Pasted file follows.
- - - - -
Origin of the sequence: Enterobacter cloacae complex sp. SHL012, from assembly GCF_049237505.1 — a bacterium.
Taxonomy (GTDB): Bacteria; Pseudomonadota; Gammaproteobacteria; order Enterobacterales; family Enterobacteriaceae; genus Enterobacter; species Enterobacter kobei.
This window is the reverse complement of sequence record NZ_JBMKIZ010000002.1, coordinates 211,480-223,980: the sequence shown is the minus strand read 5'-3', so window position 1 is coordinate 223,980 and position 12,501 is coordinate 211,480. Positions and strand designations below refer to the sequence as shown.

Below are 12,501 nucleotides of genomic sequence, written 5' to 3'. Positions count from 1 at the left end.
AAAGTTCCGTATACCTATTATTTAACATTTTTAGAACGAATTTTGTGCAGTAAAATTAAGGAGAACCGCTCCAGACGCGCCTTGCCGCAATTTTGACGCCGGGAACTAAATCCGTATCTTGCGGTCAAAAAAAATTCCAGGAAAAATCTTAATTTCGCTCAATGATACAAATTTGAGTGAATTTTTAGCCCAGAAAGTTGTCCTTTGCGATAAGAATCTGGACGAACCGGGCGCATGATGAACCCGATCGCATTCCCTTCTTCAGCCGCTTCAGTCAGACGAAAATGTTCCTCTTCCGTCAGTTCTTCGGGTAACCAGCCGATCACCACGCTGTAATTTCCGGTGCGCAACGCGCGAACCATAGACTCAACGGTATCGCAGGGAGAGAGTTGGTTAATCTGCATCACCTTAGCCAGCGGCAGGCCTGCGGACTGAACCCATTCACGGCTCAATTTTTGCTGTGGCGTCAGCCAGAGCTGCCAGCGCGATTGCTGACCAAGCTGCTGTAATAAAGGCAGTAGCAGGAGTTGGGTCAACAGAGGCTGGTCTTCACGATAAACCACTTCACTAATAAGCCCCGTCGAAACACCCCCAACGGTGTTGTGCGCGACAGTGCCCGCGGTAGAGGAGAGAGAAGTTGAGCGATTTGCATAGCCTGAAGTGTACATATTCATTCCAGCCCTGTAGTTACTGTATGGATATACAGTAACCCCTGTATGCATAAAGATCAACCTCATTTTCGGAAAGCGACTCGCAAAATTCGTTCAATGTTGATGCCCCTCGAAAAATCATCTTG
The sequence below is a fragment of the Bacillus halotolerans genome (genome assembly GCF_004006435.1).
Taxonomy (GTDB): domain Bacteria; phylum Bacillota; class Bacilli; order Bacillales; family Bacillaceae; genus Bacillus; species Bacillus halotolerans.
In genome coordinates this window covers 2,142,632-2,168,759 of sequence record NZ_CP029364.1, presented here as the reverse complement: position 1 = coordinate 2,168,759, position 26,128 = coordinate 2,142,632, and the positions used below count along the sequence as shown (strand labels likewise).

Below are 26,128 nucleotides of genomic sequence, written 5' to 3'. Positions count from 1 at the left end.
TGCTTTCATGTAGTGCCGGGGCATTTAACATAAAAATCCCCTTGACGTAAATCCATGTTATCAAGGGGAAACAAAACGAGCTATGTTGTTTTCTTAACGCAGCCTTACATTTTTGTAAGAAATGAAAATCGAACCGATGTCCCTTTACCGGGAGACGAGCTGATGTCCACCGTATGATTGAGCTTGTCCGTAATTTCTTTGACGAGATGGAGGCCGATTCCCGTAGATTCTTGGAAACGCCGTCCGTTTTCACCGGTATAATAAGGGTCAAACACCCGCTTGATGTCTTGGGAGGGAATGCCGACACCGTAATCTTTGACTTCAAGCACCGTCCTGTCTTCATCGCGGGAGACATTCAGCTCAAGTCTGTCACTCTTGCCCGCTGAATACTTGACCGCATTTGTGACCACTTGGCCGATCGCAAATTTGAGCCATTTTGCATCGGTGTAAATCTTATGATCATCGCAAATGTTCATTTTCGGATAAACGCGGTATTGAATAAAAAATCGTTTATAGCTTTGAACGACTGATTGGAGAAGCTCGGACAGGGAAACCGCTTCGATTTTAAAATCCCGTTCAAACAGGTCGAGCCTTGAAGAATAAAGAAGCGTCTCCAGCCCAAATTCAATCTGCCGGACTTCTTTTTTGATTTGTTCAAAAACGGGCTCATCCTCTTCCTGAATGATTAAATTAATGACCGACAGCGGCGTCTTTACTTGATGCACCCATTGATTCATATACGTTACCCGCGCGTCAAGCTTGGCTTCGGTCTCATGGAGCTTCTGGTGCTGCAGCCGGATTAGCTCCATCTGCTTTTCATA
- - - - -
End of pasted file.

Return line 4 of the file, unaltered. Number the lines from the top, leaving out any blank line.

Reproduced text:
Below are 12,501 nucleotides of genomic sequence, written 5' to 3'. Positions count from 1 at the left end.